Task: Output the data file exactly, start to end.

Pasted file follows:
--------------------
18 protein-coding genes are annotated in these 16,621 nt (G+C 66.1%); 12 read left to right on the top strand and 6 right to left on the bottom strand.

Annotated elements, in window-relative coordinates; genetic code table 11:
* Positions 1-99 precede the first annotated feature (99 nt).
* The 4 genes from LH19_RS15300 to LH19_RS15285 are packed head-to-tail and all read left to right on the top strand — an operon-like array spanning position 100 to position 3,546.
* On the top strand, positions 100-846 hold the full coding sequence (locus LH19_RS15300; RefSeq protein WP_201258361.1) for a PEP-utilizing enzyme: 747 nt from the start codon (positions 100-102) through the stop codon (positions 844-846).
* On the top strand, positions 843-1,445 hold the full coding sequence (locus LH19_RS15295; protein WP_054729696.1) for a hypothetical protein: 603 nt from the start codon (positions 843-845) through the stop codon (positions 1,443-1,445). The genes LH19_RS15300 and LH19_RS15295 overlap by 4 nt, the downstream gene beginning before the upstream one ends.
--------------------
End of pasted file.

18 protein-coding genes are annotated in these 16,621 nt (G+C 66.1%); 12 read left to right on the top strand and 6 right to left on the bottom strand.

Annotated elements, in window-relative coordinates; genetic code table 11:
* Positions 1-99 precede the first annotated feature (99 nt).
* The 4 genes from LH19_RS15300 to LH19_RS15285 are packed head-to-tail and all read left to right on the top strand — an operon-like array spanning position 100 to position 3,546.
* On the top strand, positions 100-846 hold the full coding sequence (locus LH19_RS15300; RefSeq protein WP_201258361.1) for a PEP-utilizing enzyme: 747 nt from the start codon (positions 100-102) through the stop codon (positions 844-846).
* On the top strand, positions 843-1,445 hold the full coding sequence (locus LH19_RS15295; protein WP_054729696.1) for a hypothetical protein: 603 nt from the start codon (positions 843-845) through the stop codon (positions 1,443-1,445). The genes LH19_RS15300 and LH19_RS15295 overlap by 4 nt, the downstream gene beginning before the upstream one ends.